My application receives a lot of data every milliseconds(name,id,value,.. of a signal from a simulator device). and I should upload this data to MySQL server. First I need to save them in a database and upload them to the server via GSM network. The reason that I save data into the mobile device is that the connection is so slow and the app receives a quite large number of data at a time and cannot upload them at once, also it may encounter disconnection problem. In fact, I just need a temporary storage and I don't want to do any data manipulation in the SQLite. Currently I am writing the data to the simple text file(CSV) and then upload every 20 lines to the server using name/value pairs in Android HttpPost, but what about SQLite? Is it faster to insert data to SQLite and then upload it? Which approach is preferable?

Here is the sample data that I receive from the simulator device:

time,id,name,value
143125738713,id1,name1,8.000077
143125738714,id1,name1,8.000004
143125738714,id1,name1,8.000008
143125738715,id2,name2,0.0
143125738716,id2,name2,0.0

For a definitive answer, one would have to measure, and I am sure it will be possible to create a badly implemented CSV writer which is slower than a well written SQLite writer.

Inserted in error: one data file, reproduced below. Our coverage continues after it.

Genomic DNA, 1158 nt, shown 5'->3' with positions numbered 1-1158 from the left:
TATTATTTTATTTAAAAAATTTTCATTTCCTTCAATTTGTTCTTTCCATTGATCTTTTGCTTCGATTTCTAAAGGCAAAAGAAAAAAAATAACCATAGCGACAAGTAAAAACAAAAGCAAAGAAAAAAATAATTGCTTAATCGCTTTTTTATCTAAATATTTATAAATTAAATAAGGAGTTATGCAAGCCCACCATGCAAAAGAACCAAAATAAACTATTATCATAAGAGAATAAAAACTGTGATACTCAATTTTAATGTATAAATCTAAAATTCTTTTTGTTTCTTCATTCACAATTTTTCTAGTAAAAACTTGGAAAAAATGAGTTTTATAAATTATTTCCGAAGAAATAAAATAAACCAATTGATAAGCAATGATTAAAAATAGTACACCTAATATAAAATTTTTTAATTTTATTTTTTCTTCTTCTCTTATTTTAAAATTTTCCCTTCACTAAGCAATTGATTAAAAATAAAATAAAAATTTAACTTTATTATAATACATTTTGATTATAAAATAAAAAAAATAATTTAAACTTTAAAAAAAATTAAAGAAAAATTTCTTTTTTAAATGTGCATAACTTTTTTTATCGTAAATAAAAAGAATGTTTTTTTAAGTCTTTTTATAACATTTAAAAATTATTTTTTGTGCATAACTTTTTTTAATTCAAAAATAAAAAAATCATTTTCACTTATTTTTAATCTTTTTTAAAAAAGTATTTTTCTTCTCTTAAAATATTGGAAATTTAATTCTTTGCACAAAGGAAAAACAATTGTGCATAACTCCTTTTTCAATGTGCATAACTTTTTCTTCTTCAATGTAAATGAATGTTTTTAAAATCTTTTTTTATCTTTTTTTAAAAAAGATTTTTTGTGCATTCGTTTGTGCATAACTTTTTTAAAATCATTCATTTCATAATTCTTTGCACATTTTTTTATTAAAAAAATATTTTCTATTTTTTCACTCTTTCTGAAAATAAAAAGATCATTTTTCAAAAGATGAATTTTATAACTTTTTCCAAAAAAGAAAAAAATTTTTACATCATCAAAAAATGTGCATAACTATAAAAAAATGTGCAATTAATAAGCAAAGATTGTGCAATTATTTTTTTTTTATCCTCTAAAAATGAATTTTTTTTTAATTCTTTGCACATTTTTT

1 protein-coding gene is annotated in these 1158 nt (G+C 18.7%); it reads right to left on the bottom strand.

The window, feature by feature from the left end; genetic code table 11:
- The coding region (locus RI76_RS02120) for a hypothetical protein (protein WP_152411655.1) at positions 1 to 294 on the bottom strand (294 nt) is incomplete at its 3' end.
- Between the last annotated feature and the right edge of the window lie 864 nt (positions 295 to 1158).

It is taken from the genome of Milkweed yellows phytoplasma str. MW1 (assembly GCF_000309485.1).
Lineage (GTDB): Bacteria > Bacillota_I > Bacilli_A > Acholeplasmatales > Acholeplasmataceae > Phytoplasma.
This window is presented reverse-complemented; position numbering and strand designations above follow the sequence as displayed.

However, when it comes to writing sequential data records to a file, there is not much out there which can beat using to a simple file stream in speed. Each additional layer of abstraction upon that will probably slow your program down. Thus I would not expect writing to a text file to be slower than writing to any kind of database, even it is as lightweight as SQLlite, as long as there is not any "performance bug" in the program.

If speed is your main concern, and the network connection is your bottleneck, you may consider to apply some kind of data compression before sending the files over the line, and decompress it on the server before inserting it.

SQLite is awesome but it is "not optimised" for insert speed (but note that you can run it in significantly faster 'async' mode which will not protect your data if something crashes - this may be acceptable for your use-case if you don't mind losing some of those data points)

You'll be better off appending to a filestream.

  • 1
    To be clear, SQLite implicitly wraps each Insert in its own transaction, so if you're willing to write the transactions yourself, you can chunk several Inserts together in a single transaction, get speeds as fast as any other database, and still have transaction protection. – Robert Harvey May 11 '15 at 22:48

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